Assembly for Wales in 1999

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The Independent Online
With September's referendum in Wales carried by the narrowest of majorities, the Secretary of State for Wales, Ron Davies, appears to have lost little time in getting the devolution show on the road. The Bill establishing a National Assembly for Wales - a title enshrined in the legislation rather than plain "Welsh Assembly" - heralded a new era for the Principality, he claimed yesterday.

The 60-strong body will take over the functions of the Welsh Office and its pounds 7bn annual budget in May 1999. Forty members - one for each of the Westminster constituencies - will be elected by the first-past-the- post system, with proportional representation delivering 20 from party-lists.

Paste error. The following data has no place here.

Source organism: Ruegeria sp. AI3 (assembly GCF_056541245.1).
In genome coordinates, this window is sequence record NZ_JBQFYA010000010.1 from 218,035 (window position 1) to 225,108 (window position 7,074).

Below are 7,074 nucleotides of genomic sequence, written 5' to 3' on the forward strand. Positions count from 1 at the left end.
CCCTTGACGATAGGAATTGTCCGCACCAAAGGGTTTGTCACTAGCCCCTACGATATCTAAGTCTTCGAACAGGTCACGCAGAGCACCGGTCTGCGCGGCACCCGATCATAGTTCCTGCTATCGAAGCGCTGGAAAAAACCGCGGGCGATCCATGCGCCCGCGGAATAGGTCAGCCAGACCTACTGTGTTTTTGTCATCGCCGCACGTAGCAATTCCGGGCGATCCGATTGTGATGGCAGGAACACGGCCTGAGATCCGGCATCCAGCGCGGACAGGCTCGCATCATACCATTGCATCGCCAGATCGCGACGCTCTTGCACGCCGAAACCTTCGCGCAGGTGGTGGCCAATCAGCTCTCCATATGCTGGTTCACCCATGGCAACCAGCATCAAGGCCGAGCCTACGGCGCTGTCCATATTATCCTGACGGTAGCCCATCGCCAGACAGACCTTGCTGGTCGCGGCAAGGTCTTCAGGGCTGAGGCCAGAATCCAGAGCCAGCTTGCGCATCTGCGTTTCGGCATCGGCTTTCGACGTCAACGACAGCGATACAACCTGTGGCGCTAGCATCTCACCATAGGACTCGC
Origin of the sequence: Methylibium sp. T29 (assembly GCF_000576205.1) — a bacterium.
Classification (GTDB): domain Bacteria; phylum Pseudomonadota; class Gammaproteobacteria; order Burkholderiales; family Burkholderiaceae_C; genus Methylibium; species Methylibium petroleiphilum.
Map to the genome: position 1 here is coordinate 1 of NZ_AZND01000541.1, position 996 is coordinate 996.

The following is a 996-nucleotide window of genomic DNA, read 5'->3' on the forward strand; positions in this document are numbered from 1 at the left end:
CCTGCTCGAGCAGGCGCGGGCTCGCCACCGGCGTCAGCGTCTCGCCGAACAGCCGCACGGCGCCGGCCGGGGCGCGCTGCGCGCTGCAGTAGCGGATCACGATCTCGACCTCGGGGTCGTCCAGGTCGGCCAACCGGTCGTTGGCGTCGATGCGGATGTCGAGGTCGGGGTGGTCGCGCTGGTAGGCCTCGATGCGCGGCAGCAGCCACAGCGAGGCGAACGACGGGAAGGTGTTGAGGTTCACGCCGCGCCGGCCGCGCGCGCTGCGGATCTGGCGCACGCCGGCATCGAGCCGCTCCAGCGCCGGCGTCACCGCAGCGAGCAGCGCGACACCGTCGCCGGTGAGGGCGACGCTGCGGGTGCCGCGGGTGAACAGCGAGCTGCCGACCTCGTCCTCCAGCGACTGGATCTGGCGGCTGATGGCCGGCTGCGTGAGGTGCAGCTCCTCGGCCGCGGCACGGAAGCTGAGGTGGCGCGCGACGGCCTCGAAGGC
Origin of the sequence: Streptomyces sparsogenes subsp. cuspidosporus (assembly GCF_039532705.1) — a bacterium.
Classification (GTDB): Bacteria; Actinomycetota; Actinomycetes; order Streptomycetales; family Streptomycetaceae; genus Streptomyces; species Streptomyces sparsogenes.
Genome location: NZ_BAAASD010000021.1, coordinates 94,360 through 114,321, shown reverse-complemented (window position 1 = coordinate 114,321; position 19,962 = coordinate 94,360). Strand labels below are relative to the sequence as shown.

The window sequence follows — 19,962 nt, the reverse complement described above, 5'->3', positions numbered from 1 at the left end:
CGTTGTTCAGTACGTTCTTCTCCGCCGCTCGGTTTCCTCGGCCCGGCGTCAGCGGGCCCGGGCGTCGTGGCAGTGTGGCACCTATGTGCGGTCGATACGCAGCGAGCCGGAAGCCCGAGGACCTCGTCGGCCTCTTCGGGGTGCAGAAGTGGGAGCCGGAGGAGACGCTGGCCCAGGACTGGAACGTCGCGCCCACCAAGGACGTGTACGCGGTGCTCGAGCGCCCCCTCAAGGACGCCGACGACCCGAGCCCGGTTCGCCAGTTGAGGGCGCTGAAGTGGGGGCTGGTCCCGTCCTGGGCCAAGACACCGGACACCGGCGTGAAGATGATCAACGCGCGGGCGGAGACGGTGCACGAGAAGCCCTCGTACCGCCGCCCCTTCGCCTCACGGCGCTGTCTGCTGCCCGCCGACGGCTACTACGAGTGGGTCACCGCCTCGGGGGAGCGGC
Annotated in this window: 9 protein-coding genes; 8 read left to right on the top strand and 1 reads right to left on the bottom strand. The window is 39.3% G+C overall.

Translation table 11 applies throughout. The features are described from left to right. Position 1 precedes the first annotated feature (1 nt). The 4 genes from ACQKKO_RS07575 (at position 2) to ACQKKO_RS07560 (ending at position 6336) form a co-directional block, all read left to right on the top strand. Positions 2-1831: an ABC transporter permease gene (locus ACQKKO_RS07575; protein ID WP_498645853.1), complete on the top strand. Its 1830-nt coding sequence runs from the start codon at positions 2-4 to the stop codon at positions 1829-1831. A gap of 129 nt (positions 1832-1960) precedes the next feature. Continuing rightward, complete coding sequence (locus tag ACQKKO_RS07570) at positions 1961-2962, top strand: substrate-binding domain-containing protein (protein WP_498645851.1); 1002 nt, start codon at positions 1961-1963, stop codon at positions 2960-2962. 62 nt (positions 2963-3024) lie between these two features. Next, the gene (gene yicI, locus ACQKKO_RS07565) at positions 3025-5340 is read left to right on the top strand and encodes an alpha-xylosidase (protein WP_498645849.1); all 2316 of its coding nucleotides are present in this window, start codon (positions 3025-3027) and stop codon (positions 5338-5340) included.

The assembly will work through a committee system controlling a range of functions from education to Welsh language policy. It will not have primary legislative powers and one of its priorities will be to reform Wales' multitude of quangos.

Mr Davies said the assembly would be modern, forward-looking and an institution with which people would feel comfortable.

"The National Assembly for Wales will be based on modern working and political practices. I hope to see political parties working together in a positive way which will allow individuals to have their voices heard," he said.